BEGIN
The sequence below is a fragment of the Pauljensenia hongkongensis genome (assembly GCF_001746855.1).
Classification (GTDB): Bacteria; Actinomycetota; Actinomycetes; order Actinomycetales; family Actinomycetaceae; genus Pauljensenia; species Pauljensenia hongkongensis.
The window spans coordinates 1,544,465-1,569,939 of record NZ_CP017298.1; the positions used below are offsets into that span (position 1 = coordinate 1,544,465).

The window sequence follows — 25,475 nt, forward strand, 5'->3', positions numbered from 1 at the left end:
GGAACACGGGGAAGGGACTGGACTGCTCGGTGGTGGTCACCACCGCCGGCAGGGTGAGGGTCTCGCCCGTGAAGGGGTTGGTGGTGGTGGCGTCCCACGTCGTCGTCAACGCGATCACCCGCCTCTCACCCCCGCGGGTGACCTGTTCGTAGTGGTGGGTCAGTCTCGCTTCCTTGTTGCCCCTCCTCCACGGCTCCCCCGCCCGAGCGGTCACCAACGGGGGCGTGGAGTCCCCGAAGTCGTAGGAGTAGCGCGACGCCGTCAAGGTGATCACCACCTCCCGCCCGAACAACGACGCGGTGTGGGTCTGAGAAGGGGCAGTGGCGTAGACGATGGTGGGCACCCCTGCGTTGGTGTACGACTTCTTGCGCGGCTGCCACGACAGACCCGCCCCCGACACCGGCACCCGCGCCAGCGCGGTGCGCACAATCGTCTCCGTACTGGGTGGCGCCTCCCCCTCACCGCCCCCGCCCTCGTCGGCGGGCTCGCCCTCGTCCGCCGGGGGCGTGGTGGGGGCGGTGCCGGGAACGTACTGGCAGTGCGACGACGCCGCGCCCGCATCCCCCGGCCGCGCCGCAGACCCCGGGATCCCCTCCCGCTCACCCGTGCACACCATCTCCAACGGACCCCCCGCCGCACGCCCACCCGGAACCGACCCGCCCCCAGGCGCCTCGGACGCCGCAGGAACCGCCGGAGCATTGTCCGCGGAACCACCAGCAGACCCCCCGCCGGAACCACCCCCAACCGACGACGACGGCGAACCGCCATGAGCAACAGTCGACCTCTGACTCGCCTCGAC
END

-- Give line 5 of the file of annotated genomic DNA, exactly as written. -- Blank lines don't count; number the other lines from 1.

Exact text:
GGAACACGGGGAAGGGACTGGACTGCTCGGTGGTGGTCACCACCGCCGGCAGGGTGAGGGTCTCGCCCGTGAAGGGGTTGGTGGTGGTGGCGTCCCACGTCGTCGTCAACGCGATCACCCGCCTCTCACCCCCGCGGGTGACCTGTTCGTAGTGGTGGGTCAGTCTCGCTTCCTTGTTGCCCCTCCTCCACGGCTCCCCCGCCCGAGCGGTCACCAACGGGGGCGTGGAGTCCCCGAAGTCGTAGGAGTAGCGCGACGCCGTCAAGGTGATCACCACCTCCCGCCCGAACAACGACGCGGTGTGGGTCTGAGAAGGGGCAGTGGCGTAGACGATGGTGGGCACCCCTGCGTTGGTGTACGACTTCTTGCGCGGCTGCCACGACAGACCCGCCCCCGACACCGGCACCCGCGCCAGCGCGGTGCGCACAATCGTCTCCGTACTGGGTGGCGCCTCCCCCTCACCGCCCCCGCCCTCGTCGGCGGGCTCGCCCTCGTCCGCCGGGGGCGTGGTGGGGGCGGTGCCGGGAACGTACTGGCAGTGCGACGACGCCGCGCCCGCATCCCCCGGCCGCGCCGCAGACCCCGGGATCCCCTCCCGCTCACCCGTGCACACCATCTCCAACGGACCCCCCGCCGCACGCCCACCCGGAACCGACCCGCCCCCAGGCGCCTCGGACGCCGCAGGAACCGCCGGAGCATTGTCCGCGGAACCACCAGCAGACCCCCCGCCGGAACCACCCCCAACCGACGACGACGGCGAACCGCCATGAGCAACAGTCGACCTCTGACTCGCCTCGAC